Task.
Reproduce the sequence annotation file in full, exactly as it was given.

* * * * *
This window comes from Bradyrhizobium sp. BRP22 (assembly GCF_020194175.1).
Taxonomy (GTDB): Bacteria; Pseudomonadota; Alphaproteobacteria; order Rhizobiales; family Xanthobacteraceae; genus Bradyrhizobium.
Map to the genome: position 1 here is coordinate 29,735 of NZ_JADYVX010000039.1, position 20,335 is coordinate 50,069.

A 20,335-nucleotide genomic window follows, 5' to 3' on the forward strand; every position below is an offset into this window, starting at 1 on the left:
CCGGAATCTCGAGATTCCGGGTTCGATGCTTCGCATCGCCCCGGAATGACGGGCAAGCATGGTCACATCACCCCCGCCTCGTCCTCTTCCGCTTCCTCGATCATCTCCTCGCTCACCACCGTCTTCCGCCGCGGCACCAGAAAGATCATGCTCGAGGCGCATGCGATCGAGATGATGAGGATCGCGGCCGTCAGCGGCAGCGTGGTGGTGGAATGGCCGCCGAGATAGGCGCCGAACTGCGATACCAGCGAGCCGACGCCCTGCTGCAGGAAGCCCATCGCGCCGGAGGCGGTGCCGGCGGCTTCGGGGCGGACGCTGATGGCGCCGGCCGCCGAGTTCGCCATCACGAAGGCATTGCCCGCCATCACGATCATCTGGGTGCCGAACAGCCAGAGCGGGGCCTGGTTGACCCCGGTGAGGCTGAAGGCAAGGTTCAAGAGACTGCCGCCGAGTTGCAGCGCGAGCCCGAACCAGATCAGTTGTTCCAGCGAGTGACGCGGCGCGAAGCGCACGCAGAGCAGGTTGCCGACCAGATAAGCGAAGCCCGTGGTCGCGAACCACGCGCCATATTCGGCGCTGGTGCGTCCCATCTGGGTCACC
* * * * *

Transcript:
This window comes from Bradyrhizobium sp. BRP22 (assembly GCF_020194175.1).
Taxonomy (GTDB): Bacteria; Pseudomonadota; Alphaproteobacteria; order Rhizobiales; family Xanthobacteraceae; genus Bradyrhizobium.
Map to the genome: position 1 here is coordinate 29,735 of NZ_JADYVX010000039.1, position 20,335 is coordinate 50,069.

A 20,335-nucleotide genomic window follows, 5' to 3' on the forward strand; every position below is an offset into this window, starting at 1 on the left:
CCGGAATCTCGAGATTCCGGGTTCGATGCTTCGCATCGCCCCGGAATGACGGGCAAGCATGGTCACATCACCCCCGCCTCGTCCTCTTCCGCTTCCTCGATCATCTCCTCGCTCACCACCGTCTTCCGCCGCGGCACCAGAAAGATCATGCTCGAGGCGCATGCGATCGAGATGATGAGGATCGCGGCCGTCAGCGGCAGCGTGGTGGTGGAATGGCCGCCGAGATAGGCGCCGAACTGCGATACCAGCGAGCCGACGCCCTGCTGCAGGAAGCCCATCGCGCCGGAGGCGGTGCCGGCGGCTTCGGGGCGGACGCTGATGGCGCCGGCCGCCGAGTTCGCCATCACGAAGGCATTGCCCGCCATCACGATCATCTGGGTGCCGAACAGCCAGAGCGGGGCCTGGTTGACCCCGGTGAGGCTGAAGGCAAGGTTCAAGAGACTGCCGCCGAGTTGCAGCGCGAGCCCGAACCAGATCAGTTGTTCCAGCGAGTGACGCGGCGCGAAGCGCACGCAGAGCAGGTTGCCGACCAGATAAGCGAAGCCCGTGGTCGCGAACCACGCGCCATATTCGGCGCTGGTGCGTCCCATCTGGGTCACC